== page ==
Sustainability Means Changing How We Build New Homes

The Prime Minister recently announced that the UK plans to power every home in the UK with renewable energy by 2030. The initiative would involve a massive expansion of offshore wind generation from 30GW to 40GW. The objective is certainly an ambitious one.

Electricity generation is probably the most eye-catching element of the sustainability debate. There’s no doubt that there will have to be a fundamental shift in how we generate electricity if the nation is to get close to achieving net carbon zero goals.

But there’s also an important debate about the locations where the energy is used – including our homes. Achieving goals for the percentage of energy generated by renewables will be easier if the homes we are building now need to use less of it.

The net carbon zero objective also has to consider how homes are built. Citu estimates that the average house generates over 50 tonnes of CO2 during construction. With a target of over 250,000 new home completions each year, that’s a lot of carbon dioxide potentially going into the atmosphere.

Faster and Greener

That all sets the industry quite a challenge: build over a quarter of a million new homes each year while minimising the carbon emissions during and after construction. The country is still struggling to achieve the first element of that challenge.

It’s time to stop kicking this challenge down the road and start looking seriously at the practical options available, right now, to help meet these goals. Which means that the time for widespread adoption of offsite construction is now – not some undefined point in the future. Greater adoption of MMC with a ‘can-do’ culture of collaboration and innovation makes it possible to dramatically increase the supply of good quality homes and tackle carbon emission targets.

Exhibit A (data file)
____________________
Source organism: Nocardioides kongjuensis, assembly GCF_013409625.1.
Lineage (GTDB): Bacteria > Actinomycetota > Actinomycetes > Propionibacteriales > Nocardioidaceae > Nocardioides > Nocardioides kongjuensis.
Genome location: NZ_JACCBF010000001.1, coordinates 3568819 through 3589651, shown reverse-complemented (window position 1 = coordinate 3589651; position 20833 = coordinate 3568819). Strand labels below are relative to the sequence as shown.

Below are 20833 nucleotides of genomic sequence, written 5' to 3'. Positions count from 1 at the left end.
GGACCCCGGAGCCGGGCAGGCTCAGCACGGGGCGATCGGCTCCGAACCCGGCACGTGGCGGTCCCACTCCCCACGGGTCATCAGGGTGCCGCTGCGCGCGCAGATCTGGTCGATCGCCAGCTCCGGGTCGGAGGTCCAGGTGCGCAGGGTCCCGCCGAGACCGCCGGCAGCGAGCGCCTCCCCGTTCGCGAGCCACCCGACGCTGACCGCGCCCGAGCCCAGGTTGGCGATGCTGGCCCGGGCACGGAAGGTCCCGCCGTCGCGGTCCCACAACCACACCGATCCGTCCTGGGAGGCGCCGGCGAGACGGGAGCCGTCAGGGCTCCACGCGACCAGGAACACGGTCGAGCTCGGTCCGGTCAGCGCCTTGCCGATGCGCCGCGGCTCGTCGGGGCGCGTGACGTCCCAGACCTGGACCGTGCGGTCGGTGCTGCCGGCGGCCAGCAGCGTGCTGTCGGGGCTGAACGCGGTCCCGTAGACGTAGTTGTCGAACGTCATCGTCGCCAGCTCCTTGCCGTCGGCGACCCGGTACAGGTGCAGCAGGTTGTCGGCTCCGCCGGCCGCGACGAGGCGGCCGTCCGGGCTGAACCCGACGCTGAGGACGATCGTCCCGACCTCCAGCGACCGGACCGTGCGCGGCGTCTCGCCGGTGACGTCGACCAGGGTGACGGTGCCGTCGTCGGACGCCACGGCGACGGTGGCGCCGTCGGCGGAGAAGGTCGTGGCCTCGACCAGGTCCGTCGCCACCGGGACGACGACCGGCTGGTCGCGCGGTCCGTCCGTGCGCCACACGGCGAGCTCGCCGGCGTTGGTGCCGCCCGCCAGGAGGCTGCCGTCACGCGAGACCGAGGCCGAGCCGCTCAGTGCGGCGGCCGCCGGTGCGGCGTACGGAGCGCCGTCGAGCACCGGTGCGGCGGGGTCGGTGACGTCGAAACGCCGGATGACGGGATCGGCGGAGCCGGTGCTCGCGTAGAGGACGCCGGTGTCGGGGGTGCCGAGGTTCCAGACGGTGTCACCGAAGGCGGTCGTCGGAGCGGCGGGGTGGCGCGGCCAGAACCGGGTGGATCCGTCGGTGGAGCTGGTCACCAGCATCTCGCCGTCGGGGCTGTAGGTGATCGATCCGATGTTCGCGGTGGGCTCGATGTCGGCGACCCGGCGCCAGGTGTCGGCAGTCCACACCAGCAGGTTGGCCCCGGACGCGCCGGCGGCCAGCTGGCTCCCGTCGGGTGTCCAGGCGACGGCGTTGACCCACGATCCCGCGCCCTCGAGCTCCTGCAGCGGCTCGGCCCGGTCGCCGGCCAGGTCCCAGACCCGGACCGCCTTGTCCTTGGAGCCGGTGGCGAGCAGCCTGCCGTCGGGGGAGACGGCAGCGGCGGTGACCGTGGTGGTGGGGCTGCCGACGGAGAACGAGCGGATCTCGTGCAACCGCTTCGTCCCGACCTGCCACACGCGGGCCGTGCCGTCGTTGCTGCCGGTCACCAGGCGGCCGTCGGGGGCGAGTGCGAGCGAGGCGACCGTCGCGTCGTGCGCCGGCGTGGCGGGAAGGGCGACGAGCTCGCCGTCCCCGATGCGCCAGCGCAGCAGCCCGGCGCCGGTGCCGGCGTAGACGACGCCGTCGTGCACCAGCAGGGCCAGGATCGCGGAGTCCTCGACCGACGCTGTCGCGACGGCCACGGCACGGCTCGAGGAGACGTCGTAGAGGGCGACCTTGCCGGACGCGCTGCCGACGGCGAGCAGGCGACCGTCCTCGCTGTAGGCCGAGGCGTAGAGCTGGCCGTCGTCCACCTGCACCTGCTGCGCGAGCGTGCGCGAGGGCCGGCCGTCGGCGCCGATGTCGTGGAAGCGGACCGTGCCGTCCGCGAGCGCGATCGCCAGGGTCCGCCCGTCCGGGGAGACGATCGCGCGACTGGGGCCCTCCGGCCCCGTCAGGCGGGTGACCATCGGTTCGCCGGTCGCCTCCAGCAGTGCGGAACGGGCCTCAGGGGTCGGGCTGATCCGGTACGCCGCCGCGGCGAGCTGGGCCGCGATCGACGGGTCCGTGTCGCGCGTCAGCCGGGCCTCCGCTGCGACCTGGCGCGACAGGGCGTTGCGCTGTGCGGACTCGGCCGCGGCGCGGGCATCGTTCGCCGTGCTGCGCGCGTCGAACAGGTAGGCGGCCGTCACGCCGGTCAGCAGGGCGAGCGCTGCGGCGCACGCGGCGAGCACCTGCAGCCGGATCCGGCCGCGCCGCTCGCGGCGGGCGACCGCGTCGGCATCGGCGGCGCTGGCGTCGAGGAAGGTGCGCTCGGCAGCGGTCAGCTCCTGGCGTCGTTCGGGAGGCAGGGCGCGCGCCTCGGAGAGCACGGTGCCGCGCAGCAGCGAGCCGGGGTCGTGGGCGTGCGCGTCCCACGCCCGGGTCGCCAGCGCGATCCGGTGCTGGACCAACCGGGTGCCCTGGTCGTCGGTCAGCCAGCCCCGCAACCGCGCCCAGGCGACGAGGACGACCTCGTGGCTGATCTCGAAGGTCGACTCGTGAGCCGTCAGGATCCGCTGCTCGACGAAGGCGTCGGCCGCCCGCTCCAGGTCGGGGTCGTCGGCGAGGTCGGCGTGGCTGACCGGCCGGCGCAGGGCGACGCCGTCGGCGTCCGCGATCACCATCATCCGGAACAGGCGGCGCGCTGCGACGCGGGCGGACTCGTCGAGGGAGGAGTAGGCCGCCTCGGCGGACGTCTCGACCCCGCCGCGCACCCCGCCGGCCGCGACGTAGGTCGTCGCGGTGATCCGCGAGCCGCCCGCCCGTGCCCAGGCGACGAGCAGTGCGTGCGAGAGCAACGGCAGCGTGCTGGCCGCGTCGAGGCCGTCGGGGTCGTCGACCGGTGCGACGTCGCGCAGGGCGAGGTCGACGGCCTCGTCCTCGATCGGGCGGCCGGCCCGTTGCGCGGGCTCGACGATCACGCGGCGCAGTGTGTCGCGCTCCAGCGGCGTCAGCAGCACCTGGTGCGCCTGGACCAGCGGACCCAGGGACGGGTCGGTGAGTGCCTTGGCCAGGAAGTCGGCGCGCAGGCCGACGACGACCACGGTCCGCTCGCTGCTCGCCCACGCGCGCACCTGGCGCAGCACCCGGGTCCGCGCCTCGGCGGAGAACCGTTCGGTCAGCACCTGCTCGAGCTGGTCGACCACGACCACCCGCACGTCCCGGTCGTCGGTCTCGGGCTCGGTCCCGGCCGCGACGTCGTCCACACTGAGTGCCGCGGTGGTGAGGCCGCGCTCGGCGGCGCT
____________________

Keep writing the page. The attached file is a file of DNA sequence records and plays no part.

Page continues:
Offsite and Net Zero Carbon

Offsite construction methods use more sustainable construction materials such as responsibly-sourced timber. This material has the added advantage of storing carbon as trees grow. Construction using MMC consumes less energy and the controlled manufacturing process creates more energy-efficient buildings in the long-term.

Offsite brings repeatability and the opportunity to standardise the design of building elements. This drives out the maximum amounts of time, cost and uncertainty from the process. Greater standardisation of products and processes will produce economies of scale that will allow homes to be completed even faster and more cost-effectively.

With over a quarter of a million homes being built each year, the choices we make now could massively help or hinder progress towards a net carbon zero economy. If we want to be sustainable we have to change how we build and do it at scale.

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